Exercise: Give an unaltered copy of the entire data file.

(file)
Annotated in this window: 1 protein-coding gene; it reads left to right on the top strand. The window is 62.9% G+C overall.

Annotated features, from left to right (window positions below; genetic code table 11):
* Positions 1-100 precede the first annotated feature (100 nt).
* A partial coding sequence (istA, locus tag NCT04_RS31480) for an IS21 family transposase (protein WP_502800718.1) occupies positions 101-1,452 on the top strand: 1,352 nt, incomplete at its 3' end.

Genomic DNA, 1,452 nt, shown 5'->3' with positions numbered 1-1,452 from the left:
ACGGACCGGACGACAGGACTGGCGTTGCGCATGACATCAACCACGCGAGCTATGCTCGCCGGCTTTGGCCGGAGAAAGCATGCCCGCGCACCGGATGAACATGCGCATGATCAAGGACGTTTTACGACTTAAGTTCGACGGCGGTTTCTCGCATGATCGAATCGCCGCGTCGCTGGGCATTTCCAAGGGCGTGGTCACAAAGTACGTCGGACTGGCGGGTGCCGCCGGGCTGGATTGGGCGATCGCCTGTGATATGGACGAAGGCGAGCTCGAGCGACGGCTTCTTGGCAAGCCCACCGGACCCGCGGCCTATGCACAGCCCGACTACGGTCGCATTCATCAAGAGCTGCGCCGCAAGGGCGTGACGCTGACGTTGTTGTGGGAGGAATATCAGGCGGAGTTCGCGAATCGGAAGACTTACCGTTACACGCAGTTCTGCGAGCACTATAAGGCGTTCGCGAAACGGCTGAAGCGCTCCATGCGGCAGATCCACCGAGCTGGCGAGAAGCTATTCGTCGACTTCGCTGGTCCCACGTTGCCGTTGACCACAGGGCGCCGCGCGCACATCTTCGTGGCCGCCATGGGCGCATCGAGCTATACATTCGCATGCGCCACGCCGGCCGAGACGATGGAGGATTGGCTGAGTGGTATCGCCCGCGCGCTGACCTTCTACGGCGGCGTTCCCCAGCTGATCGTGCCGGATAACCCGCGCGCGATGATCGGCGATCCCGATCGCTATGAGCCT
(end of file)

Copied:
Annotated in this window: 1 protein-coding gene; it reads left to right on the top strand. The window is 62.9% G+C overall.

Annotated features, from left to right (window positions below; genetic code table 11):
* Positions 1-100 precede the first annotated feature (100 nt).
* A partial coding sequence (istA, locus tag NCT04_RS31480) for an IS21 family transposase (protein WP_502800718.1) occupies positions 101-1,452 on the top strand: 1,352 nt, incomplete at its 3' end.

Genomic DNA, 1,452 nt, shown 5'->3' with positions numbered 1-1,452 from the left:
ACGGACCGGACGACAGGACTGGCGTTGCGCATGACATCAACCACGCGAGCTATGCTCGCCGGCTTTGGCCGGAGAAAGCATGCCCGCGCACCGGATGAACATGCGCATGATCAAGGACGTTTTACGACTTAAGTTCGACGGCGGTTTCTCGCATGATCGAATCGCCGCGTCGCTGGGCATTTCCAAGGGCGTGGTCACAAAGTACGTCGGACTGGCGGGTGCCGCCGGGCTGGATTGGGCGATCGCCTGTGATATGGACGAAGGCGAGCTCGAGCGACGGCTTCTTGGCAAGCCCACCGGACCCGCGGCCTATGCACAGCCCGACTACGGTCGCATTCATCAAGAGCTGCGCCGCAAGGGCGTGACGCTGACGTTGTTGTGGGAGGAATATCAGGCGGAGTTCGCGAATCGGAAGACTTACCGTTACACGCAGTTCTGCGAGCACTATAAGGCGTTCGCGAAACGGCTGAAGCGCTCCATGCGGCAGATCCACCGAGCTGGCGAGAAGCTATTCGTCGACTTCGCTGGTCCCACGTTGCCGTTGACCACAGGGCGCCGCGCGCACATCTTCGTGGCCGCCATGGGCGCATCGAGCTATACATTCGCATGCGCCACGCCGGCCGAGACGATGGAGGATTGGCTGAGTGGTATCGCCCGCGCGCTGACCTTCTACGGCGGCGTTCCCCAGCTGATCGTGCCGGATAACCCGCGCGCGATGATCGGCGATCCCGATCGCTATGAGCCT